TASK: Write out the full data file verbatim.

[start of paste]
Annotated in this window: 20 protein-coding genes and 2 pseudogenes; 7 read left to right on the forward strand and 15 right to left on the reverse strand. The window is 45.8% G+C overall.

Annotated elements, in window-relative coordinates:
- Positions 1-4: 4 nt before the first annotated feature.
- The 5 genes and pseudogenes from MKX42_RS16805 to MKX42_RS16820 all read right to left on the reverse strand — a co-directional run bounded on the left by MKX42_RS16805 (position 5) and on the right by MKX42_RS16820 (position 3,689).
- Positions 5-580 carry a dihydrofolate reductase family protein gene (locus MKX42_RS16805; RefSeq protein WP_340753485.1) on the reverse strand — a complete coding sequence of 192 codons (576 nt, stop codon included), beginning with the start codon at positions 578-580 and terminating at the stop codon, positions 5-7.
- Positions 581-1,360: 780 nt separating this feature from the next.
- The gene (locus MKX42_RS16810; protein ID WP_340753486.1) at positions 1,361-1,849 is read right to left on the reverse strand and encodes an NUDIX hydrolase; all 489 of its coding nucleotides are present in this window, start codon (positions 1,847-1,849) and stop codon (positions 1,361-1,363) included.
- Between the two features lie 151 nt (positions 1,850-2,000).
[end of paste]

Annotated in this window: 20 protein-coding genes and 2 pseudogenes; 7 read left to right on the forward strand and 15 right to left on the reverse strand. The window is 45.8% G+C overall.

Annotated elements, in window-relative coordinates:
- Positions 1-4: 4 nt before the first annotated feature.
- The 5 genes and pseudogenes from MKX42_RS16805 to MKX42_RS16820 all read right to left on the reverse strand — a co-directional run bounded on the left by MKX42_RS16805 (position 5) and on the right by MKX42_RS16820 (position 3,689).
- Positions 5-580 carry a dihydrofolate reductase family protein gene (locus MKX42_RS16805; RefSeq protein WP_340753485.1) on the reverse strand — a complete coding sequence of 192 codons (576 nt, stop codon included), beginning with the start codon at positions 578-580 and terminating at the stop codon, positions 5-7.
- Positions 581-1,360: 780 nt separating this feature from the next.
- The gene (locus MKX42_RS16810; protein ID WP_340753486.1) at positions 1,361-1,849 is read right to left on the reverse strand and encodes an NUDIX hydrolase; all 489 of its coding nucleotides are present in this window, start codon (positions 1,847-1,849) and stop codon (positions 1,361-1,363) included.
- Between the two features lie 151 nt (positions 1,850-2,000).